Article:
Franklin would later write in his autobiography that his reason for using this particular approach was because of his understanding of the fact that: “He that has once done you a kindness will be more ready to do you another, than he whom you yourself have obliged.”
This, in essence, is the Benjamin Franklin effect.
Get people to do you a favor, or get them to make a little commitment to you, and they are likely to follow in that pattern and do even more.
So how can you use this to boost customer loyalty?
Let’s take a look at a real-world case study from superstar entrepreneur and content marketer Neil Patel.
As he was trying to boost conversions for his QuickSprout Traffic System, Patel decided to experiment with the following options:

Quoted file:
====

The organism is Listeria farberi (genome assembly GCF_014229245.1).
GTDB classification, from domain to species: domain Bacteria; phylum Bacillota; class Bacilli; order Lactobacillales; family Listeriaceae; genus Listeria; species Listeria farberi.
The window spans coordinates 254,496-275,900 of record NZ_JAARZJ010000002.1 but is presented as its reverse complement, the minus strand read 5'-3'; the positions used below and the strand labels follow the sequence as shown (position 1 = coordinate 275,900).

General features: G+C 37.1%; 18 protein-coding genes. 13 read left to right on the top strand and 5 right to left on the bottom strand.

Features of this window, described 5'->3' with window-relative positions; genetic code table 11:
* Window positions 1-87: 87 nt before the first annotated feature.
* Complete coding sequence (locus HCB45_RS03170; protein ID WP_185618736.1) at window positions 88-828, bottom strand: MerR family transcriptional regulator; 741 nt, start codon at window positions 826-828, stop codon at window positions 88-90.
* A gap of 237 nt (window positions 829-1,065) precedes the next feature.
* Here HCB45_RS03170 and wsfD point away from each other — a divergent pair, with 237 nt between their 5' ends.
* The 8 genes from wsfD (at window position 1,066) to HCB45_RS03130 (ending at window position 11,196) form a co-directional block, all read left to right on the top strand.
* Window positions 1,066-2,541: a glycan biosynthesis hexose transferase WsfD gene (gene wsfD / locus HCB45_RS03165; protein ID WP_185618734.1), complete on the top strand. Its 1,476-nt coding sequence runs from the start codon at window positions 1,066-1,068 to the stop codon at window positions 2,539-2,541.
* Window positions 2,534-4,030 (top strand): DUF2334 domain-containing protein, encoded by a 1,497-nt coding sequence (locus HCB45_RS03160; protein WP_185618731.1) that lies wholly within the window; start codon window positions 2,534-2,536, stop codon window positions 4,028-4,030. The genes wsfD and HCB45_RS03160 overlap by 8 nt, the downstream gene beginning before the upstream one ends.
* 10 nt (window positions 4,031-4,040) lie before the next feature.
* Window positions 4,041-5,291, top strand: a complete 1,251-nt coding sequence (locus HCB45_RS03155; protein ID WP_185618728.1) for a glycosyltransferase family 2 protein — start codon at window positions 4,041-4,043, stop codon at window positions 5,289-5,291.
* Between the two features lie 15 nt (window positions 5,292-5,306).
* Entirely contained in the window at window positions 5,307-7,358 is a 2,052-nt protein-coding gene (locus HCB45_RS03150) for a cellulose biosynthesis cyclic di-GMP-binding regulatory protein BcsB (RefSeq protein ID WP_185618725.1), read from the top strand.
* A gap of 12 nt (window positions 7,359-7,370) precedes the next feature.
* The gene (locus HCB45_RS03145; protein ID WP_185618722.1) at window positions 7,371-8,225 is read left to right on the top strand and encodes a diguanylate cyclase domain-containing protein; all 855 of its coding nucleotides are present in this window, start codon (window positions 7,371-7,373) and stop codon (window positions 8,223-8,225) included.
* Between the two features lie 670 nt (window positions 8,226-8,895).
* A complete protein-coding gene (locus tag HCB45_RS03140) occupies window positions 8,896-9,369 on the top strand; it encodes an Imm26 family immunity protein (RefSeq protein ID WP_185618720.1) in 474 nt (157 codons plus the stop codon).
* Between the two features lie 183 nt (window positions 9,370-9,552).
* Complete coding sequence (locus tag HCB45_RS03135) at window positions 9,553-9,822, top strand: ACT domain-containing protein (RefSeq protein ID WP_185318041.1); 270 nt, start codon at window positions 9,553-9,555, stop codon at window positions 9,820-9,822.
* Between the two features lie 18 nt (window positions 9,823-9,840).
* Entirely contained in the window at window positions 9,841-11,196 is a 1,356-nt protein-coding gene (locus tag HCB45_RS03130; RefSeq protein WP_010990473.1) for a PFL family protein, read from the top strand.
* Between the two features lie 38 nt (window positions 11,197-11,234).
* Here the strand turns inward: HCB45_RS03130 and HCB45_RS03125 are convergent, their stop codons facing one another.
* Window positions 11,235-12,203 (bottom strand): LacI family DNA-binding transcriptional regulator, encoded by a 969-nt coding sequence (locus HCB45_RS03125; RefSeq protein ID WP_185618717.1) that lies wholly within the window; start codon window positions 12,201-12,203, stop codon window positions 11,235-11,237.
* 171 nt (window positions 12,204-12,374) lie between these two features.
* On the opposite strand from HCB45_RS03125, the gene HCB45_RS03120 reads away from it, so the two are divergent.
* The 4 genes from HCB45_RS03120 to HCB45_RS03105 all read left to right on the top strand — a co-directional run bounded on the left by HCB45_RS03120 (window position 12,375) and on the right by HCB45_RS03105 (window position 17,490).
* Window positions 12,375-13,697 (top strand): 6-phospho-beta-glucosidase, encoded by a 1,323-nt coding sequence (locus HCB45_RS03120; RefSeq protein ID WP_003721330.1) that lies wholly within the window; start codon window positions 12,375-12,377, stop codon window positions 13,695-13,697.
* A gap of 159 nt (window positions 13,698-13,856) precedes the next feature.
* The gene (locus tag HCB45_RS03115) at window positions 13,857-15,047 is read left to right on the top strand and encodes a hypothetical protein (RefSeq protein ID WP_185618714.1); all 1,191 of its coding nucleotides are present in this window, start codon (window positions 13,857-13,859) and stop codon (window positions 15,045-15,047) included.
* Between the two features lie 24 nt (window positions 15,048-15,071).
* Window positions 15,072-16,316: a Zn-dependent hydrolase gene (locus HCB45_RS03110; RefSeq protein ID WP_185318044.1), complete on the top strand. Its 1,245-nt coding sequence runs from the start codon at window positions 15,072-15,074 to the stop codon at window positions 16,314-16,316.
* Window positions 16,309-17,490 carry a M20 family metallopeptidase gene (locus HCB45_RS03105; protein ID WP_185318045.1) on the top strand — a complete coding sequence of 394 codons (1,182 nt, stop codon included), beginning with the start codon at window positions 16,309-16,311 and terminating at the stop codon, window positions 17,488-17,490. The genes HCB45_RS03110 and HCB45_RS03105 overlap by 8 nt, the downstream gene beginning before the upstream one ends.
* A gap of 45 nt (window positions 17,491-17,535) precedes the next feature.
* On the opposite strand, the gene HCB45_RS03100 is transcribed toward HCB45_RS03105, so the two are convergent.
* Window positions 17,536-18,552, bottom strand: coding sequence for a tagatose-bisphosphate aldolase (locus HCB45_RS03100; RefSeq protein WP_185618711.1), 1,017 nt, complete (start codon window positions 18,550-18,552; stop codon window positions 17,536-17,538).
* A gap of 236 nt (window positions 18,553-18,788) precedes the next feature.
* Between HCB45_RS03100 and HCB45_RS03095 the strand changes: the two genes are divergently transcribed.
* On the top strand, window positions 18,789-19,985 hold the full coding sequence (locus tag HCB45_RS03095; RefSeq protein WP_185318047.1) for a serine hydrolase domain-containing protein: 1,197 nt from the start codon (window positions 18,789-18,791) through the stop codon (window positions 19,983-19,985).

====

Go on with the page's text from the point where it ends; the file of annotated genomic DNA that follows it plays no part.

- Selling the Traffic System without a free trial and money-back guarantee.
- Selling the Traffic System with a money-back guarantee.
- Selling the Traffic System with a 7-day free trial.
- Selling the Traffic System with a 7-day free trial and money-back guarantee.
Can you guess which of the options converted better?
The ones with the free trial.
In fact, the third and fourth option converted equally, and it didn’t really matter whether there was a money-back guarantee with the free trial.
Patel found out that double the people who would sign up when he only offered a money-back guarantee did so when he offered a free trial.
This aligned with Benjamin Franklin’s idea of getting people to make a commitment, and a similar approach can be used for your business.
Whether it is a low-commitment trial (such as charging a dollar, for example) or a free trial, you might want to experiment with free trials, or any other method that gets people to make a commitment (no matter how low), for your products and offers.
Implementing the above cognitive biases isn’t rocket science but, besides giving you an instant sales boost, it can go a long way to make customers loyal to your brand.